Seymour man overcomes adversity to serve his country


From a young age, Gerardo Castillo experienced adversity.

His mother died when he was 3. He moved from Mexico to the United States when he was 12 and had to learn English and adapt to a new country. He tried to join the military after graduating from high school but was disqualified because he had had a kidney stone 10 years prior.

With each challenge, fortunately, he was able to overcome.

His father later remarried, and Castillo’s stepmother raised him all through his school years. With the help of his teachers, Castillo learned English. And after trying to enlist in different military branches, a National Guard recruiter finally gave him a shot.

On July 28, Castillo, 27, graduated from infantry school. Now, he’s looking forward to a long career in the National Guard and also going through the process to become a police officer and enroll in college.

The Seymour man said some people make excuses when faced with adversity in life. He hasn’t.

“It’s hard, but it’s not impossible,” he said. “Hopefully, everything works out. I want to better myself.”

When he moved to America, Castillo lived in Columbus and enrolled at Northside Middle School. He said it took him awhile to learn the language.

Once he worked with two English as a second language teachers his seventh grade year, he really felt comfortable with speaking English. That class included kids from Mexico, China and Japan.

“They both taught us really good, and I think that’s where I got better at it,” Castillo said.

His sophomore year, he transferred to Jennings County High School, where he went on to graduate in 2015. After that, he said college was too expensive, so he just worked to help his family.

All the while, joining the military remained in the back of his mind.

“My aunt and uncle, my grandpa from my dad’s side, they were in the military in Mexico,” Castillo said. “They are retired from there. I always saw my uncle’s uniform, so since I was little, I was like, ‘I want to be part of that.’”

When he began to pursue the military, he said he went through every branch to see which one would take him. The Navy did, but it didn’t offer what he wanted.

Once he found Staff Sgt. Destiney Brown in 2019, she helped him through the process of enlisting in the National Guard. Fortunately, the rule changed to where a kidney stone doesn’t impact enlistees because they need people to serve, he said.

“I was happy to be able to get in,” he said.

Castillo was sworn in in December 2022 and went to Fort Jackson in Columbia, South Carolina, for three months so he could get a higher score on the ASVAB test.

After that, he went to Fort Benning near Columbus, Georgia, for infantry school.

“You get really disciplined,” Castillo said. “They teach you how to survive in the middle of war pretty much.”

He had never been camping or hiking, and during training, they stayed in the field for a week and did road marches, so he got a taste of both of those experiences.

“It was just a new experience. I did like it a lot,” Castillo said.

At graduation, he was happy to have his wife, Evelin Rodriguez Barradas, there. It also was a proud moment for him because he accomplished what he set out to do despite people telling him he couldn’t do it.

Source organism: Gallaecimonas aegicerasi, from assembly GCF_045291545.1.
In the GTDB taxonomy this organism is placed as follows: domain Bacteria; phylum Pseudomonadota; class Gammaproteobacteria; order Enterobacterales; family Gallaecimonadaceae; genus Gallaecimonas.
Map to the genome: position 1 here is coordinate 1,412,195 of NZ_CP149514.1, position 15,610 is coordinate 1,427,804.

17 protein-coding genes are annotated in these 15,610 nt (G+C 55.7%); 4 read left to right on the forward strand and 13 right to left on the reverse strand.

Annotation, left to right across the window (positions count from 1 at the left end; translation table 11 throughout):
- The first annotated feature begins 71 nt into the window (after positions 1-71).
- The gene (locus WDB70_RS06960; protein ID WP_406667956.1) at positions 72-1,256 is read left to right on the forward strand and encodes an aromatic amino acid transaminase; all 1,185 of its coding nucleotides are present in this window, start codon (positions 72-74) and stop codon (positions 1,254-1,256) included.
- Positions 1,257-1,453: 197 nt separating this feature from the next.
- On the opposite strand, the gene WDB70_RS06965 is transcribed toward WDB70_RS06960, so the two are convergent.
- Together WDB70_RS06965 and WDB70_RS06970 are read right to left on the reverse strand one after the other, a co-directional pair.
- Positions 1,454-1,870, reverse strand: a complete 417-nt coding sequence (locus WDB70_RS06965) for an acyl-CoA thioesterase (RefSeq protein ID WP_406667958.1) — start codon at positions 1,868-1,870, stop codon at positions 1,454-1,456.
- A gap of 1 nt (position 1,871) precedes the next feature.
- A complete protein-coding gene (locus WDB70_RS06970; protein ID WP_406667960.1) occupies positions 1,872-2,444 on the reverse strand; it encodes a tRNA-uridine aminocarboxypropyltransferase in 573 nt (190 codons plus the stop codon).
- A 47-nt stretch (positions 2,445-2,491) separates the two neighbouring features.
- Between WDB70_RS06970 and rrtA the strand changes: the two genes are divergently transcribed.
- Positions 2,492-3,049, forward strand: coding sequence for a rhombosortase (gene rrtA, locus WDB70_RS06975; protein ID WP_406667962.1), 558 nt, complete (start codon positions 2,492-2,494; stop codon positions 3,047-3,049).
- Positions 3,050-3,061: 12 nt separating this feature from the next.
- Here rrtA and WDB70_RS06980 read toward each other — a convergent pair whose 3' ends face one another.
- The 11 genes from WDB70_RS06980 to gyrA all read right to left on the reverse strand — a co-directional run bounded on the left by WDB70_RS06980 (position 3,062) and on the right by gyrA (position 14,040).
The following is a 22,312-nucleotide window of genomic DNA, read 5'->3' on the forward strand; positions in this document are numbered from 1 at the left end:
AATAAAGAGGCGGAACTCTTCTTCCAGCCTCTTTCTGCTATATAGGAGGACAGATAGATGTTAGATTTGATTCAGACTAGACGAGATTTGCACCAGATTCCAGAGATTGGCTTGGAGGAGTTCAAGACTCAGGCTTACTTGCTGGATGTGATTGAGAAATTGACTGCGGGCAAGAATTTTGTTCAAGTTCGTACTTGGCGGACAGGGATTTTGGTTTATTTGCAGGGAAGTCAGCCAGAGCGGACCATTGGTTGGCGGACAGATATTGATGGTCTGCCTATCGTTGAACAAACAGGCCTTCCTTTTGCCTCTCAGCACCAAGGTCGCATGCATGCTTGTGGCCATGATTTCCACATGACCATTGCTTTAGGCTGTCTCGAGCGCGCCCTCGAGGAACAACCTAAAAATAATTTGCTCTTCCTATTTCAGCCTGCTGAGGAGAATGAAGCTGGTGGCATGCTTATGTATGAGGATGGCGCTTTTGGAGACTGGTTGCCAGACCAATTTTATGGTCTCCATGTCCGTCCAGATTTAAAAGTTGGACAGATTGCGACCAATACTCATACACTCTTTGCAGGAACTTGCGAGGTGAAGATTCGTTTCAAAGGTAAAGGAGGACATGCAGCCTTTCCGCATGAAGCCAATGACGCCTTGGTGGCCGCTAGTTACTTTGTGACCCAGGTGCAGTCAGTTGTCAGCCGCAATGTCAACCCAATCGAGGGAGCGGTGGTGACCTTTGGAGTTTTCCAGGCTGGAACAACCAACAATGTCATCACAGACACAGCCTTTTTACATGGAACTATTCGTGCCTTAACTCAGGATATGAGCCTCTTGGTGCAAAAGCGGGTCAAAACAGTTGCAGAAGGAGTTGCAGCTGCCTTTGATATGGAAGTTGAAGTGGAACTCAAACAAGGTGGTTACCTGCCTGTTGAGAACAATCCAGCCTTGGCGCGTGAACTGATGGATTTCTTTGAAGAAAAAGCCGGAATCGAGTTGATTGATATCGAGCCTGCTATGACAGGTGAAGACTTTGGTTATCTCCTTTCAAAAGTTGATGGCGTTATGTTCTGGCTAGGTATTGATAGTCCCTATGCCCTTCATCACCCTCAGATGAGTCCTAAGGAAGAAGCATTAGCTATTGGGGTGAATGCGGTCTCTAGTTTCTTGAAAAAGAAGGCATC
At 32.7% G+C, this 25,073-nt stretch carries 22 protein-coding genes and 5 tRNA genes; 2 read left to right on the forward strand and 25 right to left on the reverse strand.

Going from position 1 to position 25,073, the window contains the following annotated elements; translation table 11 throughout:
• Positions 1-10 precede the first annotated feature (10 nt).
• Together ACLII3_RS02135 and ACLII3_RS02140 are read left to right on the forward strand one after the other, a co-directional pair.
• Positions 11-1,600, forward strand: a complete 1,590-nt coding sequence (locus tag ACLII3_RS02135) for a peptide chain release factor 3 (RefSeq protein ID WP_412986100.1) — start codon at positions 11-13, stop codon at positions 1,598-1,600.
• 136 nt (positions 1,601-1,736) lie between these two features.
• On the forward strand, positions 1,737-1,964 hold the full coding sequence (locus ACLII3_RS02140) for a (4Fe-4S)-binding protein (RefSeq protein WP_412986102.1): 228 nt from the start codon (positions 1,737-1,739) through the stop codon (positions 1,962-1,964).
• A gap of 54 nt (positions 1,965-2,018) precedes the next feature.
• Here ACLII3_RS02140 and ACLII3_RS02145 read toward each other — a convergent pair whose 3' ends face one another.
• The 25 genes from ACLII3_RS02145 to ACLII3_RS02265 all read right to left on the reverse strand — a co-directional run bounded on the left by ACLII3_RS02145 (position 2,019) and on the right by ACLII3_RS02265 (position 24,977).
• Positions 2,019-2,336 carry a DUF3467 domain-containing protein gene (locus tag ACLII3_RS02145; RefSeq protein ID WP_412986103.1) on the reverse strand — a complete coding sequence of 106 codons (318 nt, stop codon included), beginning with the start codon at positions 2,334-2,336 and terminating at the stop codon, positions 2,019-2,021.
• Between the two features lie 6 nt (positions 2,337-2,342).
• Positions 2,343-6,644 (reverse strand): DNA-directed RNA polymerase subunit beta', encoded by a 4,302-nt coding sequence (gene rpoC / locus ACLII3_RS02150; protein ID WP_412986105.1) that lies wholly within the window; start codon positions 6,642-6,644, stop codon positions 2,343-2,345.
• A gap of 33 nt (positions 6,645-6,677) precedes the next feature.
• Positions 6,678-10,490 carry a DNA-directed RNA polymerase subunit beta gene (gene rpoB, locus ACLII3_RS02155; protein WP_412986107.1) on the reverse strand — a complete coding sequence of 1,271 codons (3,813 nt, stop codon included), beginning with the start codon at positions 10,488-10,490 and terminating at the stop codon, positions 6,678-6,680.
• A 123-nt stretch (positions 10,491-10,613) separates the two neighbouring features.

“I was really happy, honestly,” he said. “You feel like you want to cry because there were a lot of people, even in my family, they are like, ‘Just get over it. You’re not going to be a soldier. You’re never going to make a soldier.’”

He was able to prove them wrong and prove to himself that he could overcome adversity.

“I know I’m 27 and it’s a little bit older for joining, but still, I made it happen,” Castillo said.

Next, he has to spend a weekend at the National Guard headquarters in Indianapolis, and then he will start monthly training in Salem in September.

“I just have to go there once a month to train and be prepared for anything because you never know when they are going to call you,” Castillo said. “My drill sergeant always told us ‘Train like if tomorrow you’re going to get deployed,’ so just be prepared for anything.”

His ultimate goal is to go to airborne school and ranger school and later join special forces.

“I always thought it was cool seeing the guys in the movies and videos jumping out of airplanes. I want to try it,” he said.

In hopes of fulfilling one of his other goals, Castillo said he plans to go through the Seymour Police Department’s physical agility testing Saturday at Trinity Lutheran High School in hopes of being on his way to becoming a police officer.

“I’ll give it a try and see what happens. I’m just going to give it a shot,” he said. “I feel physically ready because I just got back from (infantry school) running and road marching, pushups, situps.”

He also has applied at Indiana University-Purdue University Columbus and hopes to start classes there in January. He wants to major in criminal justice and minor in psychology with plans to become a detective.

Castillo said he joined the military and wants to be in law enforcement so he can help people. He hopes to one day retire from both.

“That’s my goal,” he said. “Hopefully, I will like (the National Guard) that long and retire from there. If I get hired as a cop, I want to retire from the police, too.”

He hopes his many times overcoming adversity inspires others to pursue their dreams.

“Just think about your goal and work for it,” he said. “Don’t give up, and keep going until you make it.

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